It may be argued that, in certain Bible Presbyterian churches of Singapore, the deacons and deaconess do not vote or make certain decisions with the Board of Elders. In this sense, the Board of Elders rules over the diaconate, and the deaconess is therefore exonerated from the charged of usurping the authority of men within the session. This argument, however, is tenuous at best. Schwertley replies, “While it is true that deacons are not pastors or ruling elders and do not vote with the session [only in certain Bible Presbyterian churches in this case], they still have an ecclesiastical authority in the church that is clearly forbidden to women. The deacons [and deaconesses, if any] are the financial officers of the church. The collection of tithes and the management of God’s money is in itself an authoritative function forbidden to women. The collection of tithes and the management of church funds has [sic] always been restricted to men.” (4)
The point is, deaconesses are part of the session according to the Bible Presbyterian Church constitution, and ipso facto, exercise ecclesiastical authority over the men of the congregation. Ironically, the husbands of deaconesses - that is, men within the congregation - have to submit to their wives (deaconesses) within the session, while these deaconesses are supposedly required by Scripture to submit to their husbands at home. “The idea that women are permitted to control the financial affairs of the church when they are not permitted to have the final say regarding the financial affairs of the home is not logical. Is a woman deacon permitted to have authority over her husband’s money in the church, while submitting to his control of the finances in the home? Such a situation is unseemly. The fact that women can be and are the chief financial officers of major corporations is irrelevant. The issue is not one of fitness or ability but of God’s ordained order of authority in the household and in the church.” (5)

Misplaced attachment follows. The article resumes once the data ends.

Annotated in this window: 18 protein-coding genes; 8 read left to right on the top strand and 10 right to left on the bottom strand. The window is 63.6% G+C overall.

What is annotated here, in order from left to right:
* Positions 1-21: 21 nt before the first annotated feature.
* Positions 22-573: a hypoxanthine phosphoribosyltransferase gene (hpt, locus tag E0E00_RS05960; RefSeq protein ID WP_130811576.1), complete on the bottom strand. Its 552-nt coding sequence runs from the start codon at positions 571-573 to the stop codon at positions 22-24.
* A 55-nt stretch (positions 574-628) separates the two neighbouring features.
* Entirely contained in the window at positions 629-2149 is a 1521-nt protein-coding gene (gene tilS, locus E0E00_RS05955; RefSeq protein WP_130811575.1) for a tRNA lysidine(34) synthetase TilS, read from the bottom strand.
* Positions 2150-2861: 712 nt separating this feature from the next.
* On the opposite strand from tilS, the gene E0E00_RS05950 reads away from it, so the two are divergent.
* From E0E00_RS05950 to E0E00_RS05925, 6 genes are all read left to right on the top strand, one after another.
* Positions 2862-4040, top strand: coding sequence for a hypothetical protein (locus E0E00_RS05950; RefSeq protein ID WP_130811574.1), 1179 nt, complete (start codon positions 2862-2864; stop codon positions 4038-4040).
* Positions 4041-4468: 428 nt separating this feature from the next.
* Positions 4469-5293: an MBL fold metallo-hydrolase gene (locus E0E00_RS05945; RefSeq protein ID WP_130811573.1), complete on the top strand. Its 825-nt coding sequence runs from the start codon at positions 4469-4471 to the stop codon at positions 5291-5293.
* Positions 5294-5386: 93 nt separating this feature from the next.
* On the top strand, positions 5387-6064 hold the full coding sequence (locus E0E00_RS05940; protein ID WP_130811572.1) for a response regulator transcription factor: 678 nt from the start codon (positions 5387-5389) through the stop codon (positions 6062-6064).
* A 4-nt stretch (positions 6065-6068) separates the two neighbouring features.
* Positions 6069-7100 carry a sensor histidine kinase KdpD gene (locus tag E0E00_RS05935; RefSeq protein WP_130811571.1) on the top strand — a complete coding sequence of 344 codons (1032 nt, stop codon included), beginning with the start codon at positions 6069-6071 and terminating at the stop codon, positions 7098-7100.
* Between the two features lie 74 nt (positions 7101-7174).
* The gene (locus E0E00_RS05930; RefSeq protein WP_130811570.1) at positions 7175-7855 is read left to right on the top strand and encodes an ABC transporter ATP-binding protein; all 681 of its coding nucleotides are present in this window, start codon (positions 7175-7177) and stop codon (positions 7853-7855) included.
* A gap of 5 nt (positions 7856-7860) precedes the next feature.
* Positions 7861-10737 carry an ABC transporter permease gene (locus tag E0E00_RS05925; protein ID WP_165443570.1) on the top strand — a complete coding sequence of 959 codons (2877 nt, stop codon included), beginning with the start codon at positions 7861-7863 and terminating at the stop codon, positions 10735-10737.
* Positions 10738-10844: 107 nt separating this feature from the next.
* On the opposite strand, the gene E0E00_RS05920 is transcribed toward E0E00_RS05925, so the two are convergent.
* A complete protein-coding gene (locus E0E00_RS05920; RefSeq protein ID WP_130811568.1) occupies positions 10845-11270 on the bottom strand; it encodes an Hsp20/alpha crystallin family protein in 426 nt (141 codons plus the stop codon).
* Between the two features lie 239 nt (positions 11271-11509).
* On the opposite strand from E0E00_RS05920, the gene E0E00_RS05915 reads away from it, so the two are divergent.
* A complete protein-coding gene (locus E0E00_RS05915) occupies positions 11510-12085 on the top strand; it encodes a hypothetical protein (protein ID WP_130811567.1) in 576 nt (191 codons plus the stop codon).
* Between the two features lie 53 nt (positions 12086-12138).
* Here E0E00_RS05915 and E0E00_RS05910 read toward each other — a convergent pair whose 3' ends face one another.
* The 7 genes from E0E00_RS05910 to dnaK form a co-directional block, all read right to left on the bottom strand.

There is, however, another controversial role of women within Bible Presbyterian churches. Specifically, women preachers are appointed in numerous Bible Presbyterian mission churches all over Asia. Sometimes, women preachers are even appointed within local Bible Presbyterian congregations. (6) This is clearly an unscriptural practice (1 Cor. 14:34-37, 1 Tim. 2:11-14). (7)
In response to the aforementioned allegations, Rev James Chan, the pastor of Calvary Bible Presbyterian Church (Jurong), wrote: “In the mission field, there are many women missionaries, doing the work which men are unwilling to do. Kelapa Sawit B-P Church was taken care of by Miss Ng Siang Chew. Awana Club and Junior Worship - from the nursery to the young teens - are run by many faithful female teachers because few brothers responded to the need. Let me again quote from Rev [Timothy] Tow in his letter to the Calvary Missions Fellowship (dated April 22, 1994); he wrote, “I take my hat off to women missionaries and preachers. There is no law forbidding them to preach when men are reluctant to venture out. Let the first male to criticize the women speakers be sent to the frontiers to take their place. Amen?” (8)